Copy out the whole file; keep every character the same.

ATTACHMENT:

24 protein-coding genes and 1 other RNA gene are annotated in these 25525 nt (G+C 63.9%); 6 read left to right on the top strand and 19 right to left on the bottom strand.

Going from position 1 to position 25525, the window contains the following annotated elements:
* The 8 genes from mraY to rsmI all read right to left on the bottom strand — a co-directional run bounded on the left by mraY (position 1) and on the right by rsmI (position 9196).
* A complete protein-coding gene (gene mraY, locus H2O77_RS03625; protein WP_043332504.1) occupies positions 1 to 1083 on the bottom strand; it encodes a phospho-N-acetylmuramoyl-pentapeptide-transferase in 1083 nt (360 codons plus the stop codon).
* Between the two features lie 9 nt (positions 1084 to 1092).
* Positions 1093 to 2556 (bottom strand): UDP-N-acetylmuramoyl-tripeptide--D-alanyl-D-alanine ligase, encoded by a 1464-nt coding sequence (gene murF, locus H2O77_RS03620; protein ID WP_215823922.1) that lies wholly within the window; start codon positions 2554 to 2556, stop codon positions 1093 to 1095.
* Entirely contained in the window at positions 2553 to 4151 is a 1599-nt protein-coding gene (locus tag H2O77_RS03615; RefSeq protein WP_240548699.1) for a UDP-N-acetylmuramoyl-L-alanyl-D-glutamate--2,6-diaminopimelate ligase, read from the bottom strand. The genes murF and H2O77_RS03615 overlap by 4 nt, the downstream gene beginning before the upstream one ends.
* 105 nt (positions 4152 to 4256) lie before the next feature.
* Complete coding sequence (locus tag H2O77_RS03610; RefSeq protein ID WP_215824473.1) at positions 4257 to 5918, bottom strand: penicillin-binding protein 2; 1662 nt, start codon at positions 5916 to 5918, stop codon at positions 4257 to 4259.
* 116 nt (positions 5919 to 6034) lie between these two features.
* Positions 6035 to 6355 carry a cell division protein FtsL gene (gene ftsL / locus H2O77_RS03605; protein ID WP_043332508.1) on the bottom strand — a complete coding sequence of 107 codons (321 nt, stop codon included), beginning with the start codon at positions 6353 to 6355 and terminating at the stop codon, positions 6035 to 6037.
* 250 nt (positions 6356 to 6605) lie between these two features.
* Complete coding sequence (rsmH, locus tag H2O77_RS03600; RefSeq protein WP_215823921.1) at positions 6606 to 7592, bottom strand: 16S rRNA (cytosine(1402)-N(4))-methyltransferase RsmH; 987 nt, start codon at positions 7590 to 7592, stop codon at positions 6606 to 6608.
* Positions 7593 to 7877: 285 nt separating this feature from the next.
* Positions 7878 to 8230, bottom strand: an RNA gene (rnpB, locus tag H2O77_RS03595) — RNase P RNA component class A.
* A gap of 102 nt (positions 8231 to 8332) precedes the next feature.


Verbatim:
24 protein-coding genes and 1 other RNA gene are annotated in these 25525 nt (G+C 63.9%); 6 read left to right on the top strand and 19 right to left on the bottom strand.

Going from position 1 to position 25525, the window contains the following annotated elements:
* The 8 genes from mraY to rsmI all read right to left on the bottom strand — a co-directional run bounded on the left by mraY (position 1) and on the right by rsmI (position 9196).
* A complete protein-coding gene (gene mraY, locus H2O77_RS03625; protein WP_043332504.1) occupies positions 1 to 1083 on the bottom strand; it encodes a phospho-N-acetylmuramoyl-pentapeptide-transferase in 1083 nt (360 codons plus the stop codon).
* Between the two features lie 9 nt (positions 1084 to 1092).
* Positions 1093 to 2556 (bottom strand): UDP-N-acetylmuramoyl-tripeptide--D-alanyl-D-alanine ligase, encoded by a 1464-nt coding sequence (gene murF, locus H2O77_RS03620; protein ID WP_215823922.1) that lies wholly within the window; start codon positions 2554 to 2556, stop codon positions 1093 to 1095.
* Entirely contained in the window at positions 2553 to 4151 is a 1599-nt protein-coding gene (locus tag H2O77_RS03615; RefSeq protein WP_240548699.1) for a UDP-N-acetylmuramoyl-L-alanyl-D-glutamate--2,6-diaminopimelate ligase, read from the bottom strand. The genes murF and H2O77_RS03615 overlap by 4 nt, the downstream gene beginning before the upstream one ends.
* 105 nt (positions 4152 to 4256) lie before the next feature.
* Complete coding sequence (locus tag H2O77_RS03610; RefSeq protein ID WP_215824473.1) at positions 4257 to 5918, bottom strand: penicillin-binding protein 2; 1662 nt, start codon at positions 5916 to 5918, stop codon at positions 4257 to 4259.
* 116 nt (positions 5919 to 6034) lie between these two features.
* Positions 6035 to 6355 carry a cell division protein FtsL gene (gene ftsL / locus H2O77_RS03605; protein ID WP_043332508.1) on the bottom strand — a complete coding sequence of 107 codons (321 nt, stop codon included), beginning with the start codon at positions 6353 to 6355 and terminating at the stop codon, positions 6035 to 6037.
* 250 nt (positions 6356 to 6605) lie between these two features.
* Complete coding sequence (rsmH, locus tag H2O77_RS03600; RefSeq protein WP_215823921.1) at positions 6606 to 7592, bottom strand: 16S rRNA (cytosine(1402)-N(4))-methyltransferase RsmH; 987 nt, start codon at positions 7590 to 7592, stop codon at positions 6606 to 6608.
* Positions 7593 to 7877: 285 nt separating this feature from the next.
* Positions 7878 to 8230, bottom strand: an RNA gene (rnpB, locus tag H2O77_RS03595) — RNase P RNA component class A.
* A gap of 102 nt (positions 8231 to 8332) precedes the next feature.